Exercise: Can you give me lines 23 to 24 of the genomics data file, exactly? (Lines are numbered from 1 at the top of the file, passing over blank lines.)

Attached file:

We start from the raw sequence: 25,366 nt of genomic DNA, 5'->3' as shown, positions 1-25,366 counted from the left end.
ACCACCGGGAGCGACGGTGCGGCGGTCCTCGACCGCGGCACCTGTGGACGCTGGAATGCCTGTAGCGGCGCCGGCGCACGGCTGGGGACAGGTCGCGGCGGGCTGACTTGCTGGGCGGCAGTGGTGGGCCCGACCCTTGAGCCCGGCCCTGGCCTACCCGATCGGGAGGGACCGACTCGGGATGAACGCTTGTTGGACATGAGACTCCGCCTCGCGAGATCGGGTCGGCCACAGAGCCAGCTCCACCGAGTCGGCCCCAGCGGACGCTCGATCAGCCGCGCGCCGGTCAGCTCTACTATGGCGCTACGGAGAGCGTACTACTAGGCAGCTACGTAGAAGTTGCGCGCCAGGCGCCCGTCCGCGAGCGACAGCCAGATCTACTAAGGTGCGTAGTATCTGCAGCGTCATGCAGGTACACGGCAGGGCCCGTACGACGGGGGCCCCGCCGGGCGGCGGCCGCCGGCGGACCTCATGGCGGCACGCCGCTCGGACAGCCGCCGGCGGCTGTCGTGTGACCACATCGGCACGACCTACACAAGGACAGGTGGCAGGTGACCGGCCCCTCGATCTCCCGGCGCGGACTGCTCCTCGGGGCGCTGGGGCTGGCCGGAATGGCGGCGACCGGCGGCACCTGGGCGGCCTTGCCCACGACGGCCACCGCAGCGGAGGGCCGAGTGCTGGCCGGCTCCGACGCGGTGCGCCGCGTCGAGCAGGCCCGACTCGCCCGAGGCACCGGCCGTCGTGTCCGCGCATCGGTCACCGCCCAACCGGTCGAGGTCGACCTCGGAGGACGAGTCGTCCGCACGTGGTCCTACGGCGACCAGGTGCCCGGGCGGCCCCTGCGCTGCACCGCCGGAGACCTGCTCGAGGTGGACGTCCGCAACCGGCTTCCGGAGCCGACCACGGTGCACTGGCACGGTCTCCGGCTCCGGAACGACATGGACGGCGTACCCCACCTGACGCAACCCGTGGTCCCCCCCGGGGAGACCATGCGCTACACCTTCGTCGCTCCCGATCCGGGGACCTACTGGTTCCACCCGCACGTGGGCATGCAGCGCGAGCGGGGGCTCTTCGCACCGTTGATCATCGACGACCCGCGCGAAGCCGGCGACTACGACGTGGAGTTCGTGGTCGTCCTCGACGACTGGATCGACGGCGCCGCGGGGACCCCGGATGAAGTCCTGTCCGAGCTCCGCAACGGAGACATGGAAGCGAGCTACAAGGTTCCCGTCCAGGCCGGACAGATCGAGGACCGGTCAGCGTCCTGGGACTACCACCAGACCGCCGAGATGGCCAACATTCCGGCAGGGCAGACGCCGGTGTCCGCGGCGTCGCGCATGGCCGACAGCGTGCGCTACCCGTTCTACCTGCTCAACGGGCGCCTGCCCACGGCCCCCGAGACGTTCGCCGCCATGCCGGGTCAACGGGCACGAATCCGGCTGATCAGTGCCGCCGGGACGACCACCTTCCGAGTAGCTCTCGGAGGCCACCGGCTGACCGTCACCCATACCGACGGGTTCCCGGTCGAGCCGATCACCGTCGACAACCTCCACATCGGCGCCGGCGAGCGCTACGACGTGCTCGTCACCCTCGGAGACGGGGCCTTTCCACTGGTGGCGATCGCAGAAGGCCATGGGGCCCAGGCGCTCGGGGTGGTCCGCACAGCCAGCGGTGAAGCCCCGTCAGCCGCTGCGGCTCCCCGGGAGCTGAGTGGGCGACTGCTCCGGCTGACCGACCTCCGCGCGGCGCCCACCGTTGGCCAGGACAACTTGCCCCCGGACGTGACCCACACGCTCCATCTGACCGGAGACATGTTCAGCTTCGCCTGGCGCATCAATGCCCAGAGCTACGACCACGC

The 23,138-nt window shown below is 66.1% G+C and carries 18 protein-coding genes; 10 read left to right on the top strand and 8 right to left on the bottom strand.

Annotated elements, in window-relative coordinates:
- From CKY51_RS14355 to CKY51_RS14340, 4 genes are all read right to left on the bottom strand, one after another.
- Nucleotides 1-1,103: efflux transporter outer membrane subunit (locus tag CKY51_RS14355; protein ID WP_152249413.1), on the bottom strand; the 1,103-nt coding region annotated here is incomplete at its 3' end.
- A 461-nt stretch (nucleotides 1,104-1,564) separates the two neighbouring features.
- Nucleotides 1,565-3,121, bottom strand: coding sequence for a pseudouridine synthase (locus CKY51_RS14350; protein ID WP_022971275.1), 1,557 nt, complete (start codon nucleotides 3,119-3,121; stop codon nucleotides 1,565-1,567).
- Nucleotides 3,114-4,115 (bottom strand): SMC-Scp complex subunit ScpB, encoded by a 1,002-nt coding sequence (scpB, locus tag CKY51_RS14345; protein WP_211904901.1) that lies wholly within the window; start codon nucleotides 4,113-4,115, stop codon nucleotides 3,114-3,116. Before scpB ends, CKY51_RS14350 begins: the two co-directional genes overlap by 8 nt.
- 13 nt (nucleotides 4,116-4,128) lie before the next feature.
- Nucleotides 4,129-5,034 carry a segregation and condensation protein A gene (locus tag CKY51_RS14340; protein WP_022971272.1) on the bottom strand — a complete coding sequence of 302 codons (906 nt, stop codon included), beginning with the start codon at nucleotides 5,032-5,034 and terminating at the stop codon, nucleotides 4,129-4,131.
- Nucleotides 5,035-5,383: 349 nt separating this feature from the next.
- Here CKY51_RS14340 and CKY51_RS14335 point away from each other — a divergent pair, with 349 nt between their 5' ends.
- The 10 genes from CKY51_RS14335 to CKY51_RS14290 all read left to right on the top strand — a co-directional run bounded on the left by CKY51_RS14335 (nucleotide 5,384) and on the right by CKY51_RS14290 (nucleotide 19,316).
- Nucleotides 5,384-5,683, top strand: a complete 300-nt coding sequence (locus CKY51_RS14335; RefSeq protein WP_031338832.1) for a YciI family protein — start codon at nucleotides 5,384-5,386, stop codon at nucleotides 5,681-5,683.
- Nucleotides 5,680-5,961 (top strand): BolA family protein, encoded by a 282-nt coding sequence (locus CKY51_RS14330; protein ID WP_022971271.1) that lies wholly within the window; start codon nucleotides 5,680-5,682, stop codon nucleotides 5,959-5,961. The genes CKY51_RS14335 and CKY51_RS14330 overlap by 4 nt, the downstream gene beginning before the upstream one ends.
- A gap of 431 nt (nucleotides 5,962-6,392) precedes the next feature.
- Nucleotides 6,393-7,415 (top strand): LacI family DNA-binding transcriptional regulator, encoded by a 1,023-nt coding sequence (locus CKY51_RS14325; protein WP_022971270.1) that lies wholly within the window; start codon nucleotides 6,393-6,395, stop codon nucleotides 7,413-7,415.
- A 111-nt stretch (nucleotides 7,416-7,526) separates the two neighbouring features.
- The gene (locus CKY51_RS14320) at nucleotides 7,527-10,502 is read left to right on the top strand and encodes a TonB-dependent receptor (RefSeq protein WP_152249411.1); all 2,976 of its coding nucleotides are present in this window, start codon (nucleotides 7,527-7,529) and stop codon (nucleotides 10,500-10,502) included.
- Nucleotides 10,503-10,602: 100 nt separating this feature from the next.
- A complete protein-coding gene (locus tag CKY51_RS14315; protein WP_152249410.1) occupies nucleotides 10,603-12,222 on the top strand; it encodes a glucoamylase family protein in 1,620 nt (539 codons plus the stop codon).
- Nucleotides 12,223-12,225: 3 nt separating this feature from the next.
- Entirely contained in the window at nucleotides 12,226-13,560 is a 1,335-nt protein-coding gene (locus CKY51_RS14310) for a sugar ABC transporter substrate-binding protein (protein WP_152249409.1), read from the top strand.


- Nucleotides 12,223-12,225: 3 nt separating this feature from the next.
- Entirely contained in the window at nucleotides 12,226-13,560 is a 1,335-nt protein-coding gene (locus CKY51_RS14310) for a sugar ABC transporter substrate-binding protein (protein WP_152249409.1), read from the top strand.